Most people don’t usually ask themselves the question, how often should I have a hearing test? If you find yourself struggling to hear what others are saying to you in conversations, it might signal that you’re experiencing hearing loss.
While it makes sense to have hearing tests when you feel like something is wrong, is it necessary to do so when everything seems fine with your hearing? In short, the answer is yes; regular hearing tests are useful for detecting the early onset of hearing loss.
When Everything Is Fine
You might be thinking to yourself that there is no point in getting a hearing test if your hearing is perfectly fine. The truth is hearing tests are good for screening any potential issues and will help you tackle them now rather than in the future when they might be worse.
Healthy adults aged between 18-40 years should consider getting their hearing tested every three to five years if they aren’t experiencing any issues. Some people may decide to have more frequent hearing tests as they get older, but generally every three to five years is okay.
When There’s a Problem
Some people decide to schedule hearing tests with an audiologist if they experience various tell-tale signs that they might have hearing loss. For example:
- Difficulty understanding what people are saying when there’s a lot of background noise.
- Needing to listen to music louder or turn the volume up on the TV.
- Getting mistaken for being rude because you can’t hear what people are saying if they aren’t facing you.
You might think that a hearing test will just tell you what you already know – that you’re experiencing hearing loss. However, it’s an opportunity to discuss the treatment options available, such as hearing aids, to improve hearing clarity and your quality of life in general.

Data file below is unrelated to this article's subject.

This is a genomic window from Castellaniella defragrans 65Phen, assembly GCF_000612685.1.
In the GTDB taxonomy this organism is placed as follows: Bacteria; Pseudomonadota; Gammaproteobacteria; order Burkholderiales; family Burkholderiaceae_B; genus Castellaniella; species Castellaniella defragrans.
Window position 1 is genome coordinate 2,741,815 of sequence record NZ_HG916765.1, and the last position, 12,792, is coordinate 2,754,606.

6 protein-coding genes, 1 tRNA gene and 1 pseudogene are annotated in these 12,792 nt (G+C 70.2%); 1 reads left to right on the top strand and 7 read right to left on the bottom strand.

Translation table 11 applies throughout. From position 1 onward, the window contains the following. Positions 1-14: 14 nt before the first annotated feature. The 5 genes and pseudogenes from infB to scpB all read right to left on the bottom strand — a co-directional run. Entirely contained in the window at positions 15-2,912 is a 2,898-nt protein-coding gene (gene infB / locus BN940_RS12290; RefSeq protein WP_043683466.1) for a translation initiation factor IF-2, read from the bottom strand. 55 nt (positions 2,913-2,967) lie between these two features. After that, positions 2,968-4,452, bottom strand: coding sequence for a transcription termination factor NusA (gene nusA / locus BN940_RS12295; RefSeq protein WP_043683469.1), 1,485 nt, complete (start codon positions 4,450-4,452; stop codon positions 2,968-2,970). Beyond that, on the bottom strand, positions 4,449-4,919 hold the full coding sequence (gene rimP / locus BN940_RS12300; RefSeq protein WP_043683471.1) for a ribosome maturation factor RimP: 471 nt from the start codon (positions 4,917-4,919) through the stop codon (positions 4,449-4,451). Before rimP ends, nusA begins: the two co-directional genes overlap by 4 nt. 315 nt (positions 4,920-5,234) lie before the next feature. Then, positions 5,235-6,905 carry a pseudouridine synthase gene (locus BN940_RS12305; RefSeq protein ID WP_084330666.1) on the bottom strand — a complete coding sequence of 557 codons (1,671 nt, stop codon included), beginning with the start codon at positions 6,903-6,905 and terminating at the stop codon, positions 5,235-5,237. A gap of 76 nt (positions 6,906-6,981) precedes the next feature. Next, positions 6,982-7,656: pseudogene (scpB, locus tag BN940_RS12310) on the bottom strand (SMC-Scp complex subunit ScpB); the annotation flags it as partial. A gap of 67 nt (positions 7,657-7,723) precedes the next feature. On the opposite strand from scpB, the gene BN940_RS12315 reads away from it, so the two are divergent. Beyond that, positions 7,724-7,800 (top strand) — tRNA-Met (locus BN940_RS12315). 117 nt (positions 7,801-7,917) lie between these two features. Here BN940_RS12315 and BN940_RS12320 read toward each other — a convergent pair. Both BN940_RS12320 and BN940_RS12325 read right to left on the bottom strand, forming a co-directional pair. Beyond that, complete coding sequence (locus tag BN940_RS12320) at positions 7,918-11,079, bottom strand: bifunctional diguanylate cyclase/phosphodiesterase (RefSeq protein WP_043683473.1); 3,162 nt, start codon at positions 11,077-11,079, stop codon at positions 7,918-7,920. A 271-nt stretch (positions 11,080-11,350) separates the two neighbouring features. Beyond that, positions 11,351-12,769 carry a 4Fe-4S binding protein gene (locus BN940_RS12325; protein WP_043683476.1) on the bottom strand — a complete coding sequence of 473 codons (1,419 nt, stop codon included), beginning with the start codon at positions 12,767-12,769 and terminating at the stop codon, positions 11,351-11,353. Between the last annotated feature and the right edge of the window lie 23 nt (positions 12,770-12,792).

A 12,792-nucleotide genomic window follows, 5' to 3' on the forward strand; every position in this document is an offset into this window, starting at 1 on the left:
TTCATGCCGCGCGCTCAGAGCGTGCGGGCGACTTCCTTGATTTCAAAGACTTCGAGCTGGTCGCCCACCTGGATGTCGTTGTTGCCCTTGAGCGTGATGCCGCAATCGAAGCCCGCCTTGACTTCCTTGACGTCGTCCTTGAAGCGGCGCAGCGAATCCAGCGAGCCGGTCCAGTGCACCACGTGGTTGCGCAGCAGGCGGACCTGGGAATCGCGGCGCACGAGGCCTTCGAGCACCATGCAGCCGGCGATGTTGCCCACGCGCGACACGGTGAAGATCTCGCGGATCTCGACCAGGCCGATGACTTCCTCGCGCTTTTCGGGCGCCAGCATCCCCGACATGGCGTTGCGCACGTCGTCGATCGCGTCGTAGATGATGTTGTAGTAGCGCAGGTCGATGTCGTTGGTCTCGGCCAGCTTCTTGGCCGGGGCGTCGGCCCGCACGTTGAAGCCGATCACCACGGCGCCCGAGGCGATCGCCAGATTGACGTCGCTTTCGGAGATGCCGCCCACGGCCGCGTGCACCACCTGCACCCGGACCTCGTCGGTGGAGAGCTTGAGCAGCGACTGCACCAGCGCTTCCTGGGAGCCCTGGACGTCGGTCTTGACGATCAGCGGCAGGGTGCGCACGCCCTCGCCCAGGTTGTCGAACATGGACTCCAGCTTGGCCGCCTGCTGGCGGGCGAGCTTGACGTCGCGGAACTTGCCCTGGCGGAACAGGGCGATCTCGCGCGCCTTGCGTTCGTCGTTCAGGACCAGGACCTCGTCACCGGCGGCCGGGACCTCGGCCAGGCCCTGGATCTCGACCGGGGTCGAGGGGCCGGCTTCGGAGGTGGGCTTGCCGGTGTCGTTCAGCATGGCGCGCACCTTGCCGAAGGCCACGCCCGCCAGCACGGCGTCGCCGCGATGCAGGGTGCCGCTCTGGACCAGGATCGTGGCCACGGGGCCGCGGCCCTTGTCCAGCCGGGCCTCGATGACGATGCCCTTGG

If There’s a High Risk of Hearing Loss
Another reason why it makes sense to have hearing tests is if you’re in a high-risk category. What constitutes such categorization, you might ask yourself?
Examples include people that work in extremely noisy environments or use tools or machines that produce a lot of noise. Noise-induced hearing loss is almost as common as presbycusis – the medical term for hearing loss experienced in one’s senior years.
What To Expect During a Hearing Test
Generally, there are two types of hearing tests – baseline tests and screening tests.
A baseline hearing test is a comprehensive one you would ideally have in your early 20s, as the last time you’ve had one will have been in grade school. In contrast, a screening test is a quicker one that gets conducted to check if you need more specific or comprehensive tests.
If your audiologist determines that you are experiencing hearing loss, they will discuss your potential treatment options and help you to improve your hearing clarity.
Hearing tests are excellent ways to identify problems with your hearing, and they’re highly recommended for individuals of all ages. You can schedule screening tests with an audiologist, and if they identify any issues, they can recommend the treatment options that will best suit your needs.